The Hoot Hoots released their EP Feel the Cosmos in late 2012 and the big, bright synthy sound - with lyrical references to video games and silly ways to pass the time - charmed the city. At a live show, you might catch keyboardist Christina Ellis dressed in a cardboard robot costume, or the whole band dressed in robes or '80s sunglasses. What you will most certainly encounter is one of the strongest rock bands in Seattle. They sound like Franz Ferdinand jumping on a trampoline.
“Go For A Walk” is the opener to Feel The Cosmos and man alive is it a good time. Beach Boys style vocal doubling, a simple, driving 70s bass and drum groove, over the top 80s synthesizers, and fuzzy, whimsical, indie rock guitars - they are all there with more to boot. Adam's vocals are dripping with confidence, the band is as tight as can be, and the melody is catchier than anything you'll hear on pop radio. Altogether, it's a brilliant pop tune and nothing you should skip out on.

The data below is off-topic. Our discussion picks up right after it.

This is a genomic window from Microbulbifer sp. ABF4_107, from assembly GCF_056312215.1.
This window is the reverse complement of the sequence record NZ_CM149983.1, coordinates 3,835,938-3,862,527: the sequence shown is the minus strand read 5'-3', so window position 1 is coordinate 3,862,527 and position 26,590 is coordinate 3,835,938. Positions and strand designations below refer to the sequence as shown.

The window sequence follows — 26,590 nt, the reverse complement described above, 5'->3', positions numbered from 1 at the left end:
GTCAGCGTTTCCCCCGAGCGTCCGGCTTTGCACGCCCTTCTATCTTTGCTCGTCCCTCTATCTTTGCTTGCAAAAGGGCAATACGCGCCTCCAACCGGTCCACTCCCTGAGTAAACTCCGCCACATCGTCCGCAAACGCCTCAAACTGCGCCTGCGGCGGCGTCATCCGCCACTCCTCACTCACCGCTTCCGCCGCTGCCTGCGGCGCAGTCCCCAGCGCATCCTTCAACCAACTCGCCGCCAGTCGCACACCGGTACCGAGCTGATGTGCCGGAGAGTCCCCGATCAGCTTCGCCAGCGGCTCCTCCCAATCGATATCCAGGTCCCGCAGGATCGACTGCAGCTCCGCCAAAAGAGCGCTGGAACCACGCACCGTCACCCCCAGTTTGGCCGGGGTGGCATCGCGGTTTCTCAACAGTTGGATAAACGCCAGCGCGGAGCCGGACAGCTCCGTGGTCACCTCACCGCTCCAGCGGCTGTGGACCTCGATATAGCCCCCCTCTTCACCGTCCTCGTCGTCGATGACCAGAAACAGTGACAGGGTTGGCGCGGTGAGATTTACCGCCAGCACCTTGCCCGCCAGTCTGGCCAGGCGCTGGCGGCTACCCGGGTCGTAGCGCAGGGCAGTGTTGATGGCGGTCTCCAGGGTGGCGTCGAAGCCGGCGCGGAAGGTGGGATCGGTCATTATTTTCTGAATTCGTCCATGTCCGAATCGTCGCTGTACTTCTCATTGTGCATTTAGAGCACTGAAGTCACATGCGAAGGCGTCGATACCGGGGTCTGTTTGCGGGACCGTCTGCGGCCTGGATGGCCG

The Hoot Hoots' songs are jammed with fuzzy guitar, fuzzier keyboard lines, cheerfully crashing symbols, and sugary background vocals that appear intermittently. Even though the album sports crisp production, there are certainly traces of the exuberant lo-fi pop charm of bands like the Unicorns.
Adam and Chris Prairie have developed some serious pop songwriting chops over the years, and to top it off, they've figured out how to capture the awesome energy of their records in the live setting. Even now in the band's early stages, we are seeing some seriously promising omens of success from the Hoot Hoots.